At the highest level of analysis, IPR and competition policies are compatible since they both seek to foster technological advancement ultimately to benefit consumers. Companies are more inclined to innovate when they are at least partially protected. Further, when there is a lot of increased competition, they are more likely to innovate. The problem is that even perfectly legal IPR use might limit competition in the short run, resulting in a trade-off between the benefits of increasing competition and the benefits of further innovation. Such a trade-off is almost certainly outside the purview of patent office mandates. It is also intrinsically difficult for competition authorities to find out. Competition agencies that take a solely short-term perspective of competition could exacerbate the problem.

Both competition agencies and patent offices lack the knowledge necessary to determine appropriate patent breadth, but patent offices appear to be in a better position to make trade-offs between primary and secondary innovation incentives. Meanwhile, competition authorities have a comparative advantage in detecting and appreciating anticompetitive effects caused by too broad patents. Thus, competition agencies should see and scrutinize that patent office judgments about patent breadth are well-informed about the potential anticompetitive effects of their products.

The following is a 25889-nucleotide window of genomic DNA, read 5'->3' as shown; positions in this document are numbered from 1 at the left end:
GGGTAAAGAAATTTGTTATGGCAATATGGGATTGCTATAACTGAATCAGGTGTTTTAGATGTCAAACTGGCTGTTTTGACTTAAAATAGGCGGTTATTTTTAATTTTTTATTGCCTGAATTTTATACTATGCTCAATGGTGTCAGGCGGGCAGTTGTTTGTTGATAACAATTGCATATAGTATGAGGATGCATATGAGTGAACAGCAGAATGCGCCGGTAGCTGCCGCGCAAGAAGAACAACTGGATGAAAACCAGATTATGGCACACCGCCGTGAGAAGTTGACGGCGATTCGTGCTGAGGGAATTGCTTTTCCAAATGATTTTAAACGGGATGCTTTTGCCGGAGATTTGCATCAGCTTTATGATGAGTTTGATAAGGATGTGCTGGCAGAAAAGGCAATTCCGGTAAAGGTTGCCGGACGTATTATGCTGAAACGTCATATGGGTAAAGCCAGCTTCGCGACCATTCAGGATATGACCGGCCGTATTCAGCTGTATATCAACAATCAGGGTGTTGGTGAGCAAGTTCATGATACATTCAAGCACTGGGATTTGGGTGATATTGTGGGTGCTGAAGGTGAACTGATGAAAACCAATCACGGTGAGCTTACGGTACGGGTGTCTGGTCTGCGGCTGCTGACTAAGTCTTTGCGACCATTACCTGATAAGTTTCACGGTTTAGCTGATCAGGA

Jurisdictions, including India, have adopted legislation to protect IPRs as well as prevent abuse of IPR. In India, Section 3(5)(b) of the Competition Act states “nothing contained in this section shall restrict the right of any person to restrain any infringement of, or to impose reasonable conditions, as may be necessary for protecting any of his rights which have been or may be conferred upon him under the Patents Act, 1970 (39 of 1970).”[15] Thus, under the Competition Act, 2002, a patentee’s right is safeguarded. The rigours of Section 3 of the Competition Act relating to anti-competitive agreements do not apply to the legitimate use of IPRs. However, a patent holder cannot put such conditions on the use of his patented technology, which is unreasonable and would jeopardize competition.

In the Department of Agriculture, Cooperation & Farmers Welfare v. M/s Mahyco Monsanto Biotech (India) Limited case,[16] the CCI held that the “agreements entered into by Monsanto with the sub-licensees appeared to be causing appreciable adverse effect on competition in the Bt cotton technology market” and that the “termination conditions are found to be excessively harsh and do not appear to be reasonable as may be.” The prima facie finding of the CCI in this case was because Monsanto was dominant in the relevant market and it had abused its dominance by charging excessive prices. In the Ericson case,[17] the CCI made a similar finding holding Ericsson liable for abuse of its market power by seeking royalties which had no connection with the patented invention, thus taking part in discriminatory behaviour.